Flashpoint: Lois Lane and the Resistance #1

by Greg McElhatton, Reviewer |

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Story by
Dan Abnett, Andy Lanning
Art by
Eddie Nunez, Don Ho
Colors by
Hi-Fi
Letters by
Dave Sharpe
Cover by
Eddie Nunez, Sandra Hope, Hi-Fi
Publisher
DC Comics
Cover Price
$2.99 (USD)
Release Date
Jun 22nd, 2011

Wed, June 22nd, 2011 at 7:34PM (PDT)


The cover to "Flashpoint: Lois Lane and the Resistance" is pretty fun. Lois Lane as a secret agent in a dark trench coat! The Demon lurking around the corner! Some other vaguely-Emma-Peel looking ladies in the background! A bug like creature that I liked to pretend was a mutated Ambush Bug climbing over a phone booth!

None of those images, of course, have anything whatsoever to do with this comic.

What you actually get is a lackluster story about Lois Lane being at the destruction of Paris, getting taken to New Themyscira, and deciding to become a secret agent for Cyborg. There's not much pep to it; the destruction of Paris should have been exciting, but instead it's riddled with clichés like out-running a tidal wave, rescuing babies, and of course, someone dying because of a shout of, "Help! I've fallen!" and going back to help.

Sadly, it's the most interesting part of the comic. Lois behind enemy lines should have given us more to work with than a two-page montage of boring moments, and being told about horrors rather than seeing them. But then again, that's a problem that persists throughout the comic; everything of interest is barely shown, while instead you get pages of people running down alleys or streets rather than getting to the meat of the matter.

With a large number of books being prepped for September's relaunch, coupled with the sheer number of "Flashpoint" mini-series and one-shots, it stands to reason that we're getting a lot of artists getting called up to the big leagues with these new projects. Eddie Nunez isn't someone whose art I'm familiar with, and I think part of the problem is that he's just not quite there yet. His characters don't have any depth to them; the scene in the Daily Planet when Paris is destroyed, for instance, uses "wide-eyes" as its sole defining feature on their faces to indicate surprise or horror. Running from the flood ends up being "gaping jaw." And when supposed to look sad, Lois instead appears vaguely put out. Given some time, Nunez can certainly get there, but right now this feels like a young artist who just hasn't quite mastered the finer details of drawing characters.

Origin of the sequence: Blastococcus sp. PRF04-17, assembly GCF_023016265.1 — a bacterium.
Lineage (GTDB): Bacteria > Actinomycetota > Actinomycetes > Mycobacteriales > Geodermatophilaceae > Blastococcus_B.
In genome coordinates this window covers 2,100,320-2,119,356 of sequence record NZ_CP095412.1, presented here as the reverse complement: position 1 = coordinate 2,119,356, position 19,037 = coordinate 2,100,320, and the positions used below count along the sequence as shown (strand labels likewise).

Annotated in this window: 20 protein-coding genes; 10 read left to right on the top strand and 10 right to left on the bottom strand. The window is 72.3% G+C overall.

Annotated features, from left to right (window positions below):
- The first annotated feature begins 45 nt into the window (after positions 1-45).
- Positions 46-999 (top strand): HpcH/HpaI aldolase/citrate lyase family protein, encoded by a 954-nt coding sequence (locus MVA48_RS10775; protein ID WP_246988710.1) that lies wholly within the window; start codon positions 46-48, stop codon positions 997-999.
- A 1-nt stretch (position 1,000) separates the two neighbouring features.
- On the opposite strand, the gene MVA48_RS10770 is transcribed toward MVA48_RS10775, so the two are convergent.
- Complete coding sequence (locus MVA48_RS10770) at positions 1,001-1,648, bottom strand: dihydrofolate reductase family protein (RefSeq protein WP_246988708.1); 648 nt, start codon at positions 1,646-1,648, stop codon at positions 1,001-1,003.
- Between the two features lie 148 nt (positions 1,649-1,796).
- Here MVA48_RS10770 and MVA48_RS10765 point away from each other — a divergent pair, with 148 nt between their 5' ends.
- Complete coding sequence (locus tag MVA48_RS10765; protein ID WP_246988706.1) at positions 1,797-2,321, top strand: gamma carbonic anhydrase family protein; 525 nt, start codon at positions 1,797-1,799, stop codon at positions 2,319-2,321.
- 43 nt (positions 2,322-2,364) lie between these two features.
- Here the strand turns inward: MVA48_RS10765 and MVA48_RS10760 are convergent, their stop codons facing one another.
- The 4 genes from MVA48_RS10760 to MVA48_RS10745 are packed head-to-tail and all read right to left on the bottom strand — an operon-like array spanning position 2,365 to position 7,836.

When the main "Flashpoint" series told the readers that Lois Lane was undercover in New Themyscira, I think everyone had a fairly exciting story immediately spring to mind. What we're getting is a comic that spends more depth on a fashion show in Paris than what life in New Themyscira is like, let alone the danger and excitement of being a spy. I'm normally a big fan of Dan Abnett and Andy Lanning, but this is a big disappointment.